If you should ever find yourself in San Antonio, Texas (and who hasn’t at some point?) and you’re an aficionado of the fine leatherwork displayed on the saddles on which vaqueros and cowboys blazed across the American West, you’ll want to see the historic saddle collection at the Briscoe Western Art Museum.
Several of the 16 saddles on display are from the collections of South Texas rancher Enrique E. Guerra and Che and Becky Guerra, owners of Nuevo Santander Gallery in McAllen. “We wanted the exhibit to show the evolution of the saddle in the West and Southwest,” says Che. One of the oldest saddles of the Guerra family collection on display is a rare 18th century silk-embroidered Spanish viceroy saddle, acquired at the annual Ethnographic Art Show in Santa Fe, New Mexico.
Primarily used for parades and other royal pageantry, the saddle features not only intricate tooled leatherwork, but also blue velvet and silk embroidery depicting flora, fauna and elaborately dressed Spanish couples. Museum curators believe the structural form utilized is probably the European estradiota saddle, which later evolved into the widely-recognized Western saddle. Experts also conjecture that the saddle would have been crafted by artisans who had traveled to the New World after receiving training in European traditions. The saddle is equipped with a horn, cantle and a rump cover. The distinctive iron cruciform stirrups, common to saddles of this period, are believed to have been used by conquistadors as a defensive weapon against natives.
A small, early Spanish estradiota saddle on loan from the Guerra Collections dates to the late 1600s to the 1750s. “This is the type of saddle they used for working cattle in northern Mexico,” Che explains. “It has no horn, but it does have the leather tapaderos that protected the rider’s legs from the brush. The vaqueros carried a lance with a half-moon shaped blade that they used to cut the Achilles tendons of wild cattle. They also used a rope that was attached to the lance. In time, they stopped using the lance and just the rope, which led to the development of the horn of the saddle, so they could tie the rope around the horn.”
One of the most elaborate saddles on display is a family heirloom, made for 85-year-old Enrique Guerra’s grandfather around 1870. Described as a haciendado saddle, it exemplifies the borderland traditions of wealthy landowners. “The horn is a silver disk,” writes Lonn Taylor, curator of the landmark 1983 exhibition, The American Cowboy, for the Library of Congress, “that is nine inches in diameter, tilted at an acute angle that gives the saddle an insouciant air, like a hat worn on the back of the head.” The iconic Mexican eagle perched on prickly pear, with a rattlesnake in its mouth, is engraved on one side of the disk, and the American bald eagle is emblazoned on the other. Ornate floral embroidery on the leather skirt and stirrups was made with a cactus fiber called pita.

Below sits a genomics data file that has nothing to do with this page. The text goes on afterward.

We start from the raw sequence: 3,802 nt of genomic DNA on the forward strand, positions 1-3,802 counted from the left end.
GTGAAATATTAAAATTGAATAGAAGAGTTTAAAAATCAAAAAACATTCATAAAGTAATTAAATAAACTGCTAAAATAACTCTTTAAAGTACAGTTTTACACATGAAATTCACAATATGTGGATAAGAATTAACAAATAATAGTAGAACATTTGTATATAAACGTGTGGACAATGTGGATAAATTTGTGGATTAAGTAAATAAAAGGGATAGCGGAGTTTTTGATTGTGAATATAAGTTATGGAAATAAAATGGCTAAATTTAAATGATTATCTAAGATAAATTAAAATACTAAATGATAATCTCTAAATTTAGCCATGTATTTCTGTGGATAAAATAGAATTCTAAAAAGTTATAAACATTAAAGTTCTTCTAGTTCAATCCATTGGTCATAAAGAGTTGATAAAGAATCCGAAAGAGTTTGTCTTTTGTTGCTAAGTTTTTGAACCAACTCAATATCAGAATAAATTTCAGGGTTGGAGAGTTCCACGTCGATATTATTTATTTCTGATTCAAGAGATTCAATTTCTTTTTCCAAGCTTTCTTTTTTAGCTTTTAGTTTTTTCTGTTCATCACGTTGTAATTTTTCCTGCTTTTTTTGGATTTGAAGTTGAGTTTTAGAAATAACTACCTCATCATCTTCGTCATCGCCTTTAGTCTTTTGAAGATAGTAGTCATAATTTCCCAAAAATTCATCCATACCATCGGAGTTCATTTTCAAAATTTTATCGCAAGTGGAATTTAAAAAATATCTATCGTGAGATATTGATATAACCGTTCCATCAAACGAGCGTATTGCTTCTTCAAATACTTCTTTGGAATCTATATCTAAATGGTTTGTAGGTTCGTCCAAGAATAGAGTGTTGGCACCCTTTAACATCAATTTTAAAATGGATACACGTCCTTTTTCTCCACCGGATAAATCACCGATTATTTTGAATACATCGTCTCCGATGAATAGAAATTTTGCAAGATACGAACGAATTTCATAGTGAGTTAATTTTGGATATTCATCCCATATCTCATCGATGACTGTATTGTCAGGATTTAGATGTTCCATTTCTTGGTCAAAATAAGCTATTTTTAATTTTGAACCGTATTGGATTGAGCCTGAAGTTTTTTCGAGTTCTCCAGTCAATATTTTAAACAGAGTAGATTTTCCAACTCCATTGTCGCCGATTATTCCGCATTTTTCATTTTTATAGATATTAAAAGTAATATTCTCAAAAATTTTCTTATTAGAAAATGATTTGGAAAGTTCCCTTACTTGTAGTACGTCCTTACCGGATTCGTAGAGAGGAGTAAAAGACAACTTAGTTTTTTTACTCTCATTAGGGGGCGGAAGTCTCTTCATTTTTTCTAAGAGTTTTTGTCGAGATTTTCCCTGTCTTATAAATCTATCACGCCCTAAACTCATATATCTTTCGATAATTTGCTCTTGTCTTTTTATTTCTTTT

Sewn behind the cantle of a circa 1840 saddle from the Guerra Collection, a thick strip of goat hair covers part of the horse’s rump. Che explains that the goatskin covers a pocket flap, conveniently concealing holsters with a pair of 1849 Colt revolvers.
Snakes and devils slither through the braided silver and tooled leather of what is believed to have been Pancho Villa’s last saddle. Crafted in the 1920s as a custom parade saddle for the storied revolutionary by Mexican leathersmith Alberto Tulan Cingo Marquez, the saddle was given to Hollywood filmmaker Howard Hawks—a collaborator on the 1934 film Viva Villa—by Villa’s widow, Maria Luz Corral de Villa. In 1957, Hawks discovered that the saddle had been stolen and then saw it offered in a 1976 auction that was advertised on television. After a six-year legal battle, the filmmaker’s estate regained custody of the saddle, and today it is on loan to the Briscoe by the Ernie and Louise Davis Collection.
Other saddles on display at the museum include a circa 1920 child’s saddle with basket stamping, a distinctive black leather and silver saddle and a 1900s military saddle, designed by General George B. McClellan in 1859 and used by the army as late as the Second World War. The McClellan saddle is on loan from the Mary Jon and J.P. Bryan Visions of the West Collection. A longtime collector, J.P. Bryan recently opened his own Bryan Museum in Galveston, where you can see a beautiful black leather and silver saddle by Edward Bohlin of Hollywood, saddle maker to the stars during the golden age of cinematic shoot-em-ups.
And as long as you’re hitting the road, the Bob Bullock Texas State History Museum in Austin exhibits one helluva unique saddle. It’s a Charro saddle with a single stirrup, believed to have belonged to Mexican presidente Santa Anna, who lost a leg in the 1840s war between the United States and Mexico.
Finally, if you’ve ever wondered what a leather shoe would look like after being submerged in seawater for 300 years, stop by the Bullock’s gallery exhibition on the shipwreck and excavation of the Belle, which came to the New World with an expedition led by the French explorer Sieur de la Salle.
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